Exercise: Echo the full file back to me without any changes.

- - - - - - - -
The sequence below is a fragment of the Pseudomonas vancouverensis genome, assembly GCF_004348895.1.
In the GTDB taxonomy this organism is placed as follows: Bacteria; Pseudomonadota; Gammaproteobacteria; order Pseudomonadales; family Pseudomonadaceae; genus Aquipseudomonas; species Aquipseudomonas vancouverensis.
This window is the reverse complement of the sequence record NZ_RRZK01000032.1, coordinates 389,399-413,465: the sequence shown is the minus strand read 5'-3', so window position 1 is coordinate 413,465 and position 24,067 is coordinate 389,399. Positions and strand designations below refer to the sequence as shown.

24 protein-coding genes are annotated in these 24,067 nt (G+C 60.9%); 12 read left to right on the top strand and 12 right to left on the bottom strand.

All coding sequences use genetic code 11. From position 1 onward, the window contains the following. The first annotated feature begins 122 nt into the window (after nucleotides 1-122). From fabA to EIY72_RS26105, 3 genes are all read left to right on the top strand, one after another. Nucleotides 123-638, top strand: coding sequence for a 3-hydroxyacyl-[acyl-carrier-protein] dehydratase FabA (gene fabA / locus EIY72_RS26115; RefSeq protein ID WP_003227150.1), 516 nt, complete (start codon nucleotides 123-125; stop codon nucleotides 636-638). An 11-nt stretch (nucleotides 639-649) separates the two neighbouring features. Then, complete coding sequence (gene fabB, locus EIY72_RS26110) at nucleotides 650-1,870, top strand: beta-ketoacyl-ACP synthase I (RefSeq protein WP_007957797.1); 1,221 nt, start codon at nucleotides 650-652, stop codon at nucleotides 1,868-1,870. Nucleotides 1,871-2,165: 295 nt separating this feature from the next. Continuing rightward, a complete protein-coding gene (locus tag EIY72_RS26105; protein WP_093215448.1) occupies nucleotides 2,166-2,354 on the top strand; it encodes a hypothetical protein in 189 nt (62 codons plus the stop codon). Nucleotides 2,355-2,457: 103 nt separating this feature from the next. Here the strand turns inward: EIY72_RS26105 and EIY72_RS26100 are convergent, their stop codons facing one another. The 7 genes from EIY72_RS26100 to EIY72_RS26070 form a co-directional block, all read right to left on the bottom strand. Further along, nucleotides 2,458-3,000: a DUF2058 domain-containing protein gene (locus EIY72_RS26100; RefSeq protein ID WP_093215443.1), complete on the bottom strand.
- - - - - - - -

The sequence below is a fragment of the Pseudomonas vancouverensis genome, assembly GCF_004348895.1.
In the GTDB taxonomy this organism is placed as follows: Bacteria; Pseudomonadota; Gammaproteobacteria; order Pseudomonadales; family Pseudomonadaceae; genus Aquipseudomonas; species Aquipseudomonas vancouverensis.
This window is the reverse complement of the sequence record NZ_RRZK01000032.1, coordinates 389,399-413,465: the sequence shown is the minus strand read 5'-3', so window position 1 is coordinate 413,465 and position 24,067 is coordinate 389,399. Positions and strand designations below refer to the sequence as shown.

24 protein-coding genes are annotated in these 24,067 nt (G+C 60.9%); 12 read left to right on the top strand and 12 right to left on the bottom strand.

All coding sequences use genetic code 11. From position 1 onward, the window contains the following. The first annotated feature begins 122 nt into the window (after nucleotides 1-122). From fabA to EIY72_RS26105, 3 genes are all read left to right on the top strand, one after another. Nucleotides 123-638, top strand: coding sequence for a 3-hydroxyacyl-[acyl-carrier-protein] dehydratase FabA (gene fabA / locus EIY72_RS26115; RefSeq protein ID WP_003227150.1), 516 nt, complete (start codon nucleotides 123-125; stop codon nucleotides 636-638). An 11-nt stretch (nucleotides 639-649) separates the two neighbouring features. Then, complete coding sequence (gene fabB, locus EIY72_RS26110) at nucleotides 650-1,870, top strand: beta-ketoacyl-ACP synthase I (RefSeq protein WP_007957797.1); 1,221 nt, start codon at nucleotides 650-652, stop codon at nucleotides 1,868-1,870. Nucleotides 1,871-2,165: 295 nt separating this feature from the next. Continuing rightward, a complete protein-coding gene (locus tag EIY72_RS26105; protein WP_093215448.1) occupies nucleotides 2,166-2,354 on the top strand; it encodes a hypothetical protein in 189 nt (62 codons plus the stop codon). Nucleotides 2,355-2,457: 103 nt separating this feature from the next. Here the strand turns inward: EIY72_RS26105 and EIY72_RS26100 are convergent, their stop codons facing one another. The 7 genes from EIY72_RS26100 to EIY72_RS26070 form a co-directional block, all read right to left on the bottom strand. Further along, nucleotides 2,458-3,000: a DUF2058 domain-containing protein gene (locus EIY72_RS26100; RefSeq protein ID WP_093215443.1), complete on the bottom strand.